Attachments are basic to being human of course. They’re an inheritance from primordial roots and without them survival would've been impossible. But throughout history these bonds were always with the wider group. Relatedness was dispersed among the many. Now cohabitation is inside tiny nuclear units physically shared with fewer and fewer people in a world where connections to the extended flock are increasingly transactional with instrumentality determining interests, motivations and desires.

To me that’s a travesty and coupling is the culprit. It's the insidious convention at the heart of too many inherited pathologies. The situation is compounded by an under-appreciation of just how unnatural such behaviours are, only kept in check through rigorous moral enforcement. That alone might be good reason to question how intrinsic they are. I suspect not very.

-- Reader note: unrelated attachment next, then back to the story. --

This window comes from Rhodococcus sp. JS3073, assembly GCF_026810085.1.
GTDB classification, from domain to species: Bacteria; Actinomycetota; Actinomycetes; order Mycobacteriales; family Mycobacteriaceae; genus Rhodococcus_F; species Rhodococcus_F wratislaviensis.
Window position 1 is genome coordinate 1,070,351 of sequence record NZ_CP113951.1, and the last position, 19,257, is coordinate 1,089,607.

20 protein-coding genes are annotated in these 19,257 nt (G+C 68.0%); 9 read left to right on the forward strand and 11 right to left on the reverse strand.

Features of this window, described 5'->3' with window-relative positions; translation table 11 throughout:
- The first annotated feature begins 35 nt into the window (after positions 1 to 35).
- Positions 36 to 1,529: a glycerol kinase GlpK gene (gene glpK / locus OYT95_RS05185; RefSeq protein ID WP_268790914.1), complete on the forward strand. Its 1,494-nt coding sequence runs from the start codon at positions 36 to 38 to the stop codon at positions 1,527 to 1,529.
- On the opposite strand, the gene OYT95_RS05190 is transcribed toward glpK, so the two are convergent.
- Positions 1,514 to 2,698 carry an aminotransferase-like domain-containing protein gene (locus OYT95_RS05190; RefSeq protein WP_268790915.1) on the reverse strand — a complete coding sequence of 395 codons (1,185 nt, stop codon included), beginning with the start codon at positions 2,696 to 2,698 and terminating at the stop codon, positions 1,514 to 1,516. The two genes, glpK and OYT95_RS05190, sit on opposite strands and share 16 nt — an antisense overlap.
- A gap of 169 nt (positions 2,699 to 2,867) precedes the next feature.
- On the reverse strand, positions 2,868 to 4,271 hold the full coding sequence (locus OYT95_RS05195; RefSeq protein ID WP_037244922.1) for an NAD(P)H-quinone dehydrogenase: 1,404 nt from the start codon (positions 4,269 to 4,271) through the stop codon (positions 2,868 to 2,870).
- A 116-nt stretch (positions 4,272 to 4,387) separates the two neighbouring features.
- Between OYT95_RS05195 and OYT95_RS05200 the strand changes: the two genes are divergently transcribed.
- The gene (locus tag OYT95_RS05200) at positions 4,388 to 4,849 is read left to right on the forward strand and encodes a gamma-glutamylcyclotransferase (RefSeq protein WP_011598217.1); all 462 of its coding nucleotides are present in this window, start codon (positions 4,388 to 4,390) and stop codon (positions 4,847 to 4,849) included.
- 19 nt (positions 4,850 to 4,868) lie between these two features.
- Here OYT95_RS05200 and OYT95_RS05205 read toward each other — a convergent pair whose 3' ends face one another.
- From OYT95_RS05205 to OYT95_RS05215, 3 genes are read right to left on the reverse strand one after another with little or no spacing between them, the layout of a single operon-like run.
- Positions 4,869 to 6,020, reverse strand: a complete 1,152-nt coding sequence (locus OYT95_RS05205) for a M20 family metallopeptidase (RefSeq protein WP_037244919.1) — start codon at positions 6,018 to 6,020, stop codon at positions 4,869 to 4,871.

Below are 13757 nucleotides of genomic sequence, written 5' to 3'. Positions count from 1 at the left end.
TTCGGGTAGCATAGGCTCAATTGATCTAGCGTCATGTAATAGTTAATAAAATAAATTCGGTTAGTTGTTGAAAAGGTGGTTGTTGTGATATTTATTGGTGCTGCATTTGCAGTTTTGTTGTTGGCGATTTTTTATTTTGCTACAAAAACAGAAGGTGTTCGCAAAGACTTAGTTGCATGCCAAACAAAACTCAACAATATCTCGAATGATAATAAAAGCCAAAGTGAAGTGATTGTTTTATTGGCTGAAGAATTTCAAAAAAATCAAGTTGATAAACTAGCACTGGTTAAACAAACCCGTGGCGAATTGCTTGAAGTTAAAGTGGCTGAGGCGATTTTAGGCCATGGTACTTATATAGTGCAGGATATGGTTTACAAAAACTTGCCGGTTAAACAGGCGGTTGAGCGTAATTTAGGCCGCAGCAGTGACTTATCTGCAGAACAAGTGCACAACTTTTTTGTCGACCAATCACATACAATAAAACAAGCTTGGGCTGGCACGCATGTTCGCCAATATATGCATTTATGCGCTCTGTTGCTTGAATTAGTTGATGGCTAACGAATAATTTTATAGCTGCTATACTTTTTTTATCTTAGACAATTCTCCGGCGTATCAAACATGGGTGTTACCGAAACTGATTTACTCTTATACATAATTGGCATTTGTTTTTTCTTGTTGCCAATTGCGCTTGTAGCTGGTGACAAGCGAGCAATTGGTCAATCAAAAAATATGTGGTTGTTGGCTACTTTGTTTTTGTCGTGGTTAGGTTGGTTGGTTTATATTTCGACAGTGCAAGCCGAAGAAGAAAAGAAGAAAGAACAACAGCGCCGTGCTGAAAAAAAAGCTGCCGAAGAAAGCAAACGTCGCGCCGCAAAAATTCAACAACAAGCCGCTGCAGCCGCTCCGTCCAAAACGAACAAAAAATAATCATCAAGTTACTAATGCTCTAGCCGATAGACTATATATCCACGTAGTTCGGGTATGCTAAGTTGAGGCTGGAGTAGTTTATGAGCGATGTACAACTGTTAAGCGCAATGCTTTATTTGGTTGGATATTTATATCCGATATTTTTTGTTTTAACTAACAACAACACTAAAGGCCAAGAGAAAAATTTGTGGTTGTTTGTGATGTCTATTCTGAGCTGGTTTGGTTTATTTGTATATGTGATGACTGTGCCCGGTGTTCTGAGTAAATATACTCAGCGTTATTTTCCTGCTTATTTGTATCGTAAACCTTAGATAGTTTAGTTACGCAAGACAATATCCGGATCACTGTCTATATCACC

The insight here is that group intimacy was an ordinary occurrence for thousands of generations before formalised monogamy but is now co-opted to enforce it. Age-old affections are thus intensified as they’re projected on to the much contracted in-group which is family. What was once dispersed becomes concentrated and these condensed emotions are what we currently experience as love, romanticised into a high-flown, quasi-spiritual thing, when in fact it is normal and natural in its native form, properly regarded as commonplace and virtually unconscious like water to fish.

Instead we have privatised fellow-feeling and turned it into a coveted thing. As such it is a perversion. What we would ordinarily get from belonging to the tribe we confine to exclusive partnerships. “We are asking from one person,” says Esther Perel, “what an entire village once provided. And couples are crumbling under the weight of so much expectation.”